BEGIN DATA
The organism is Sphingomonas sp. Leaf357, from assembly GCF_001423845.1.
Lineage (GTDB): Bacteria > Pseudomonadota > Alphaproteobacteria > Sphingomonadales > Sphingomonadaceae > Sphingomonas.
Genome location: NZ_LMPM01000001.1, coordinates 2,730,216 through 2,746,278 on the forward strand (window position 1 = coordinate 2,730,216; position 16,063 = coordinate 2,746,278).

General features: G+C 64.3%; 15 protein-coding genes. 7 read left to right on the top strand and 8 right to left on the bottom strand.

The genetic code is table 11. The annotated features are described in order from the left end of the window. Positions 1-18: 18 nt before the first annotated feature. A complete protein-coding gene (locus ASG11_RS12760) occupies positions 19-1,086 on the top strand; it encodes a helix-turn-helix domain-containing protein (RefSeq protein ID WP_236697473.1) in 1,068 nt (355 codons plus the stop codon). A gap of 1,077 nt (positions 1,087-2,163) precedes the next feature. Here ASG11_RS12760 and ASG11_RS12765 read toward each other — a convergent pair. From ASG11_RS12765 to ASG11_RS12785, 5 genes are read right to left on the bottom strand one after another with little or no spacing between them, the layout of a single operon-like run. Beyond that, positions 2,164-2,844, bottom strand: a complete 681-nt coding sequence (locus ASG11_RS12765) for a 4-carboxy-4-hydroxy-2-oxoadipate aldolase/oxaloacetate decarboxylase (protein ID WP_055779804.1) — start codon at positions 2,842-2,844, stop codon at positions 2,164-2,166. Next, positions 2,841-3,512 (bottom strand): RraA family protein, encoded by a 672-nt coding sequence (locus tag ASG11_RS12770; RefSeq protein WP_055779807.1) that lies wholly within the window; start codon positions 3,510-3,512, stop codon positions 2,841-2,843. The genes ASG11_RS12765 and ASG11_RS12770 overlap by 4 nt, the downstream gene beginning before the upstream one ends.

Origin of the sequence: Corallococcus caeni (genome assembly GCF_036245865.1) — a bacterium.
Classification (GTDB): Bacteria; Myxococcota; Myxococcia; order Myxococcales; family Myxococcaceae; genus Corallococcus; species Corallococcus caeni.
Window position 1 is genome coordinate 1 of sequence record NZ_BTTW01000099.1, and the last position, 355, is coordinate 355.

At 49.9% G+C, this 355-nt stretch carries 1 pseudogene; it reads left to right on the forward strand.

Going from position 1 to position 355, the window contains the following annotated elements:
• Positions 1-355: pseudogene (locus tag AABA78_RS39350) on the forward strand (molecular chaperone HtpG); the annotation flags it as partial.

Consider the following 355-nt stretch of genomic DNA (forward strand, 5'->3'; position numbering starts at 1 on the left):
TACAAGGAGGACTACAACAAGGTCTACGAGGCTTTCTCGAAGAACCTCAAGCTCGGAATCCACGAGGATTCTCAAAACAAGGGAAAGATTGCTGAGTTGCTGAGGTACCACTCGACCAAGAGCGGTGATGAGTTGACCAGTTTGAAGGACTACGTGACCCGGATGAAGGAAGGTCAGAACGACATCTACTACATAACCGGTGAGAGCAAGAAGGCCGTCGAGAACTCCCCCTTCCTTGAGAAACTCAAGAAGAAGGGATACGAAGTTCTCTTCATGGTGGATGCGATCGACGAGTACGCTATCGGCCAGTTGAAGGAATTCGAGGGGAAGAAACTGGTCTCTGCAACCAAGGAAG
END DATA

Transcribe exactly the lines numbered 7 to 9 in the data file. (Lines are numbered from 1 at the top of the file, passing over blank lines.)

Classification (GTDB): Bacteria; Myxococcota; Myxococcia; order Myxococcales; family Myxococcaceae; genus Corallococcus; species Corallococcus caeni.
Window position 1 is genome coordinate 1 of sequence record NZ_BTTW01000099.1, and the last position, 355, is coordinate 355.

At 49.9% G+C, this 355-nt stretch carries 1 pseudogene; it reads left to right on the forward strand.